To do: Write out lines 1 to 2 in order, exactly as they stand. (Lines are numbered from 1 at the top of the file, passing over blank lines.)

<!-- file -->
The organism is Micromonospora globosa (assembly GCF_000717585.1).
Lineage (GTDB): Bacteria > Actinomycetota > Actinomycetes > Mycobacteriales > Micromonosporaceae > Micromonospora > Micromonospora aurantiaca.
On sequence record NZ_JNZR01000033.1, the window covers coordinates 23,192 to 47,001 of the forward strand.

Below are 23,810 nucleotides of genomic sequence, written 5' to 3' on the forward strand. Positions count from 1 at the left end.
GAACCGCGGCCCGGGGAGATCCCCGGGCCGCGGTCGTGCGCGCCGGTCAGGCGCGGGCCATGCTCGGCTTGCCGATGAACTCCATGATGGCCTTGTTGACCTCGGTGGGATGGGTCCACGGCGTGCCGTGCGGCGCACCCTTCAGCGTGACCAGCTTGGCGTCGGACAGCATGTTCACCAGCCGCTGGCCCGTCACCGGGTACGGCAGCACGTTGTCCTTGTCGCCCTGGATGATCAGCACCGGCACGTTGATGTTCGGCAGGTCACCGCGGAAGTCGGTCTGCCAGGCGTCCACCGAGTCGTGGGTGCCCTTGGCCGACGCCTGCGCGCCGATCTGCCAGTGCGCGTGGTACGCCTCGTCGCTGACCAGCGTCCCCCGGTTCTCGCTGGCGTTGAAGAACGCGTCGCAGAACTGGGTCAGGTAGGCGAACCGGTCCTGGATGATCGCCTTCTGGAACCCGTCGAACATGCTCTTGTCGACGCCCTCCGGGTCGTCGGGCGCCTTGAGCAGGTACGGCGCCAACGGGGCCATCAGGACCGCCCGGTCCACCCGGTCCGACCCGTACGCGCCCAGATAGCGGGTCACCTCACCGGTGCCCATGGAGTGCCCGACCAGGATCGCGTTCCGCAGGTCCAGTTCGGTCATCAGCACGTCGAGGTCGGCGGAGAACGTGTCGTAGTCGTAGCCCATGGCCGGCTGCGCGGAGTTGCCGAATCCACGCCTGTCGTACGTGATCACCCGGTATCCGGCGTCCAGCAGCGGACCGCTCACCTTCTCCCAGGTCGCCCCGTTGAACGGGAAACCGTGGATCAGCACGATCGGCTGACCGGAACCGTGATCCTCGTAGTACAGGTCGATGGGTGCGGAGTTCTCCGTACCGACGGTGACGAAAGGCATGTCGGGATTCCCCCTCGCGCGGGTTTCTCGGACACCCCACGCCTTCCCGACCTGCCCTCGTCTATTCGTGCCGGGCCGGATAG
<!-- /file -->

The organism is Micromonospora globosa (assembly GCF_000717585.1).
Lineage (GTDB): Bacteria > Actinomycetota > Actinomycetes > Mycobacteriales > Micromonosporaceae > Micromonospora > Micromonospora aurantiaca.